Dr. Conrad Murray could serve a maximum prison term of four years and lose his license to practice medicine after he has been convicted of involuntary manslaughter.
The 58 year old Murray provided Michael Jackson with propofol the anaesthetic drug he was using to get to sleep and was grossly negligent by doing so outside a hospital setting and without the proper monitoring equipment.
When the verdict was read there was a suppressed scream in the courtroom from the Jackson family entourage and a huge roar from the fans packed on to the pavement outside.
The convicted medical practitioner can now be added among the list of indicted celebrity doctors who can’t say no to their employers’ addictive personality.
The most infamous doctor was that of Elvis Presley’s personal physician, Dr. George Constantine Nichopoulos or ‘Dr. Nick’ . He had been the doctor of the rock ‘n roll king since 1967 until his death in 1977.
Dr. Nick was indicted of overpresribing barbiturates and amphetamines to Presley and fellow rocker Jerry Lee Lewis and 12 other patients in 1980.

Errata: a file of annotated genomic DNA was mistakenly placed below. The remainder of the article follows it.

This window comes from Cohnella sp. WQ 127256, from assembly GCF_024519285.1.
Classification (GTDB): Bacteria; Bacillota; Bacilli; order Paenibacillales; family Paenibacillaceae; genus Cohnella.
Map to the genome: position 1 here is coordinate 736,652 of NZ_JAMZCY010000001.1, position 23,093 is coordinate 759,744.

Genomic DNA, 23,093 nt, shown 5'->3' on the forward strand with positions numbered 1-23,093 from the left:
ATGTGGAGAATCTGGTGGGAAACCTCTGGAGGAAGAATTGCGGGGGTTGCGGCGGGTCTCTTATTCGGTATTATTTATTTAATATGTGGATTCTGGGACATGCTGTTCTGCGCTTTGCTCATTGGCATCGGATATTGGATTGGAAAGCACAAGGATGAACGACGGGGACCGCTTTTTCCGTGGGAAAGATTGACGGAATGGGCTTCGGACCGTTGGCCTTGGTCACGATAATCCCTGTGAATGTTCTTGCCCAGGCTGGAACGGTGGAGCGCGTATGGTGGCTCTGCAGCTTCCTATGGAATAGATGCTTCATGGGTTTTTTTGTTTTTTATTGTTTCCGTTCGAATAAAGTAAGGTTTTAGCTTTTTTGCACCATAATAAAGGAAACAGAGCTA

The doctor was off the hook with his defense in court that he had tried to act in the best interests of his patients and his only crime was to ‘care too much.’ Dr. Nick was acquitted on all counts.
However, fifteen years later, The Tennessee Board of Medical Examiners revoked his license for continued overprescribing.
The song ‘Dr. Robert’ whose lyrics was written by the Beatles 40 years ago was inspired by way doctors prescribe medicines to their patients with the lyrics that went, “He is a fellow who cured everyone of everything with all these pills and tranquilizers, injections for this and that; he just kept New York high.”
As John Lennon’s childhood friend Pete Shotton claimed that the doctor ‘unorthodox prescriptions made him a great favorite of Andy Warhol’s entourage and the Beatles themselves.’
Beatles biographer Steve Turner later identified ‘Doctor Robert’ as the late Dr. Robert Freymann, a German-born physician who had a practice on East 78th Street in New York City in the sixties, and who had a reputation for being generous with amphetamines.
His patients included jazz legends Thelonious Monk and Charlie Parker (whose death certificate he signed in 1955).